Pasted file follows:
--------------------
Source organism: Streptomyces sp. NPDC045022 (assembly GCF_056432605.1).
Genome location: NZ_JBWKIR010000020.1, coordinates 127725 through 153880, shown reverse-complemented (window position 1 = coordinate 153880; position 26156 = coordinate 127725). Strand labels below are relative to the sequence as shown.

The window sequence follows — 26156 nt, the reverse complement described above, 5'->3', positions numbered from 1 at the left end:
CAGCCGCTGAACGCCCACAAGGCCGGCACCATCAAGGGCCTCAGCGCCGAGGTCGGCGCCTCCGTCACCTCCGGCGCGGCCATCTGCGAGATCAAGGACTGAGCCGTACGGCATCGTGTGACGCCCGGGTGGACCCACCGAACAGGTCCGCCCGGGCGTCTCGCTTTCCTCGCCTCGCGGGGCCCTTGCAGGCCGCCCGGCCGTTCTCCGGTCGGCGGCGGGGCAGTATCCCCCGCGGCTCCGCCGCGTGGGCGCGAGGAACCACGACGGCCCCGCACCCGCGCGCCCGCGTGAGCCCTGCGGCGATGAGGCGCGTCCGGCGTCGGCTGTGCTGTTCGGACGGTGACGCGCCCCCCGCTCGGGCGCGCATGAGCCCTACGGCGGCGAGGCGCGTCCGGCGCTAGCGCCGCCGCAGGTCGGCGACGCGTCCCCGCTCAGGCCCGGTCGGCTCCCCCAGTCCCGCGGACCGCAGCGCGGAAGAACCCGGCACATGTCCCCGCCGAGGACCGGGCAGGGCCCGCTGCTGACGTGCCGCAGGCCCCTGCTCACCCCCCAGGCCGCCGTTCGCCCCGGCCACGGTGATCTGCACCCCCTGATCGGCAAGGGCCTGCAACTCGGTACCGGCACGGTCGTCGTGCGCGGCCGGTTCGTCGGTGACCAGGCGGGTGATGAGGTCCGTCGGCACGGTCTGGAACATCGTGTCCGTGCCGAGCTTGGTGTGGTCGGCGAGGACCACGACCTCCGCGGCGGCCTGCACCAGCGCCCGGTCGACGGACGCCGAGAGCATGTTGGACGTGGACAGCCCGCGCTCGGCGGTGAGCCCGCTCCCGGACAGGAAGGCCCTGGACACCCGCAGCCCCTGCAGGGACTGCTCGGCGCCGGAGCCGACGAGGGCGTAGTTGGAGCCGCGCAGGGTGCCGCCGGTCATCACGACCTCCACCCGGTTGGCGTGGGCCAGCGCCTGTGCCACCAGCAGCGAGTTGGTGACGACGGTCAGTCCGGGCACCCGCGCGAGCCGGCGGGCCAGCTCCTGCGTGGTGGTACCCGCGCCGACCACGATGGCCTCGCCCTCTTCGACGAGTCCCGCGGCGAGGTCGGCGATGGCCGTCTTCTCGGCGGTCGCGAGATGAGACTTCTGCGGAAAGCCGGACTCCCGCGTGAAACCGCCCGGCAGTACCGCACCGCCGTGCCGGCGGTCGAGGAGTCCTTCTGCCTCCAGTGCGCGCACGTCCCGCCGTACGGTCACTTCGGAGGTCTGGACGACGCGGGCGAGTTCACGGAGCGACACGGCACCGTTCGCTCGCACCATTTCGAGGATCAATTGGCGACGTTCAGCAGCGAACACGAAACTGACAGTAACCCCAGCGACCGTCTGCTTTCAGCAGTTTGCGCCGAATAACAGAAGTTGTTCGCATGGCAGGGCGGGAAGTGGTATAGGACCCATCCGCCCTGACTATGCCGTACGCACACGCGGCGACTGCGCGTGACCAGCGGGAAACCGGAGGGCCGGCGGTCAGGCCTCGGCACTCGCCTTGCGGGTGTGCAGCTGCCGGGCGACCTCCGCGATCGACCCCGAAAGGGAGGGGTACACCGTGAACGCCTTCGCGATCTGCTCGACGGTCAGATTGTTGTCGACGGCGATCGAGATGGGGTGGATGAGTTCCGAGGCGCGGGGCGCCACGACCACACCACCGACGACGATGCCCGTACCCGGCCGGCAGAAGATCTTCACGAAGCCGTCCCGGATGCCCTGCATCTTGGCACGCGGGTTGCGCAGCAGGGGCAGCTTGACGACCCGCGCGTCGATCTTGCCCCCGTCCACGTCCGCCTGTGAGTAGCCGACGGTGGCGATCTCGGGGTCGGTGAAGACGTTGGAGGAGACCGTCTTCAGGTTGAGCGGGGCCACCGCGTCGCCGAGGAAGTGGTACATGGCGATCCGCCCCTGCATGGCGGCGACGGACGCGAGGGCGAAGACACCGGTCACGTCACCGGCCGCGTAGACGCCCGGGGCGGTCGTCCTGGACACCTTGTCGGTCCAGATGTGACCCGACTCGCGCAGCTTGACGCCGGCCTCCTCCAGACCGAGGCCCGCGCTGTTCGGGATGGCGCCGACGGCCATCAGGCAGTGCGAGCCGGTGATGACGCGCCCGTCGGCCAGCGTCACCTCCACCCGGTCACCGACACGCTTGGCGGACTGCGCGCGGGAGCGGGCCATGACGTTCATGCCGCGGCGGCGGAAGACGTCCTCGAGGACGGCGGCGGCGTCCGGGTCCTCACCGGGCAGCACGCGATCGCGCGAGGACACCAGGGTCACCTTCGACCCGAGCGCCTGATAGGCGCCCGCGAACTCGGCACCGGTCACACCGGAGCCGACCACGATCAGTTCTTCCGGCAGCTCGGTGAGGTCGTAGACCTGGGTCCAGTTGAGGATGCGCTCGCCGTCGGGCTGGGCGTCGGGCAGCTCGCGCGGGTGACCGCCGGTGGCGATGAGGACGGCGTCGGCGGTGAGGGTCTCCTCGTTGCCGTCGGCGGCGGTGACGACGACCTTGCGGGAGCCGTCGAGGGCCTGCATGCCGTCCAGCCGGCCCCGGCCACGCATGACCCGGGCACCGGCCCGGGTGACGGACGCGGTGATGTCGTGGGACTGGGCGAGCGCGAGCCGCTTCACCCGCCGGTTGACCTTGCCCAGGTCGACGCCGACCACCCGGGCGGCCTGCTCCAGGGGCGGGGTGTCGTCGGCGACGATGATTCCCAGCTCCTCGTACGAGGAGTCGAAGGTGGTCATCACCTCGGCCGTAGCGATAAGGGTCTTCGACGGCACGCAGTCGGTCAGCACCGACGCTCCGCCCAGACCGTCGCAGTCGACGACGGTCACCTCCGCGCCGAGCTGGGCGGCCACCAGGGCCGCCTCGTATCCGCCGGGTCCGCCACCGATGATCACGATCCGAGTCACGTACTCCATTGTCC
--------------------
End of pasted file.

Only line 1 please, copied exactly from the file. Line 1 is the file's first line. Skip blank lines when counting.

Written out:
Source organism: Streptomyces sp. NPDC045022 (assembly GCF_056432605.1).